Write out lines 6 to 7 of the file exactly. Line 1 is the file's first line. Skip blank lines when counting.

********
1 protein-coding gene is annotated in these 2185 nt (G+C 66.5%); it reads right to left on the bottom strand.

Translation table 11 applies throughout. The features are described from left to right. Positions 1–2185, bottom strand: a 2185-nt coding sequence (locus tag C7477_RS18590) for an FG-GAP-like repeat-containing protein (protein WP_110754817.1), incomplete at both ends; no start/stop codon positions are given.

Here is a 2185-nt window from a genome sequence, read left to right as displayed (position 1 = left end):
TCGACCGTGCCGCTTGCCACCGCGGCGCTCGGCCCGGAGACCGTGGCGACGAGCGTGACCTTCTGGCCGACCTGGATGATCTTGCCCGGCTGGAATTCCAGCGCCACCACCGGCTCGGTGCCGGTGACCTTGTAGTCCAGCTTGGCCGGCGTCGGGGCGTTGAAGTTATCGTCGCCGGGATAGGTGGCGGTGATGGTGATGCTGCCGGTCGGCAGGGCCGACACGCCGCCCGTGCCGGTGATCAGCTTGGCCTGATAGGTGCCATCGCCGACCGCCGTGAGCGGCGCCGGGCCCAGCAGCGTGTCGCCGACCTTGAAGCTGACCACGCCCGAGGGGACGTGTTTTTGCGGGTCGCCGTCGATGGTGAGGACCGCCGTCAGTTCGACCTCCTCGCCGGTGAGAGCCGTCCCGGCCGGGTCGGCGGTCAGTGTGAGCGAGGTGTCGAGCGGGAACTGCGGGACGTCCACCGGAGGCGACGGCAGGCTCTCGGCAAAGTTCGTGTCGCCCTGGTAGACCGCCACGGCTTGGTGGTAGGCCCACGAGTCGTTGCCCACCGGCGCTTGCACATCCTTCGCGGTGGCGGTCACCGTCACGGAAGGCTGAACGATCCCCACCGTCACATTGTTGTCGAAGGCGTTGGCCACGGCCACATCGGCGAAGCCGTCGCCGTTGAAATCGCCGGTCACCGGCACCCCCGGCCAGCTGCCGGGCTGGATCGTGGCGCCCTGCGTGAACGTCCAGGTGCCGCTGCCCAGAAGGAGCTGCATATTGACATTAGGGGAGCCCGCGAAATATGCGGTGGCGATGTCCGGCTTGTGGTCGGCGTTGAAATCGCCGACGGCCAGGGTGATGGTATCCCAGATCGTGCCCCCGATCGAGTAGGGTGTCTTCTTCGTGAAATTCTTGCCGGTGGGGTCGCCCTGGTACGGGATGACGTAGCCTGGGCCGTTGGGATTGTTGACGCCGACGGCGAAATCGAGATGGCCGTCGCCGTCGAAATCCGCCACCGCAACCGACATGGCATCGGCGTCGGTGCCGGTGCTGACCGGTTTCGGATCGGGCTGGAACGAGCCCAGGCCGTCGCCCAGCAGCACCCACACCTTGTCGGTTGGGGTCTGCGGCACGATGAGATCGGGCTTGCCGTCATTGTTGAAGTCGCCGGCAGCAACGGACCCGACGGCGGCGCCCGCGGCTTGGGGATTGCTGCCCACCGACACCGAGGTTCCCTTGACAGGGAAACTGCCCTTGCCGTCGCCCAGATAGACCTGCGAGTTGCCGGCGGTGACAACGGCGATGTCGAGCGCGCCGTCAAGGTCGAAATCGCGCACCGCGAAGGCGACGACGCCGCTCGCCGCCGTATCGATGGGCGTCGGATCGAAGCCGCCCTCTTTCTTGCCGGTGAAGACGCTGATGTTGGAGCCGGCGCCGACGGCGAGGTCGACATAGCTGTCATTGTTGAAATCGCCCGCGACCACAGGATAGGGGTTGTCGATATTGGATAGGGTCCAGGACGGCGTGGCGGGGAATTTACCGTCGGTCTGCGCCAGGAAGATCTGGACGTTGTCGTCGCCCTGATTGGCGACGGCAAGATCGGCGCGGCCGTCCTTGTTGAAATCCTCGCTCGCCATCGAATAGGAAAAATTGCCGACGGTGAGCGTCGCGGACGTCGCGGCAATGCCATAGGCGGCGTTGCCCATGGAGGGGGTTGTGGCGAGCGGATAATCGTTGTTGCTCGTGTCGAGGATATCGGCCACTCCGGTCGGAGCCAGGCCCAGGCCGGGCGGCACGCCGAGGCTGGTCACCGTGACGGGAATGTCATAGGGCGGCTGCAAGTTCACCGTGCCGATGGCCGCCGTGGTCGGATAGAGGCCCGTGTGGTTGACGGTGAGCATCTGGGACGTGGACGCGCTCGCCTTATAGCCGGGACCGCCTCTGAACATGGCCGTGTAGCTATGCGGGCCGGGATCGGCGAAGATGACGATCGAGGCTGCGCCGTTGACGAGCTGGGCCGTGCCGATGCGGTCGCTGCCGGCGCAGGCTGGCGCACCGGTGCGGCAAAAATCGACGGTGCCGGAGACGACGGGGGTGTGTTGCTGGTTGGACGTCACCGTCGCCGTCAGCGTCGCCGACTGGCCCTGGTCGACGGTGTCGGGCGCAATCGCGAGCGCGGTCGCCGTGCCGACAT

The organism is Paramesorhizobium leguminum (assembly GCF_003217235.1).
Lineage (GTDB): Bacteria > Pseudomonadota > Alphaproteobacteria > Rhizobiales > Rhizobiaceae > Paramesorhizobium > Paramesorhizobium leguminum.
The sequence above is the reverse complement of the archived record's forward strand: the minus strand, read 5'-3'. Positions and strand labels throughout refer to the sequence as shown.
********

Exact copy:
Lineage (GTDB): Bacteria > Pseudomonadota > Alphaproteobacteria > Rhizobiales > Rhizobiaceae > Paramesorhizobium > Paramesorhizobium leguminum.
The sequence above is the reverse complement of the archived record's forward strand: the minus strand, read 5'-3'. Positions and strand labels throughout refer to the sequence as shown.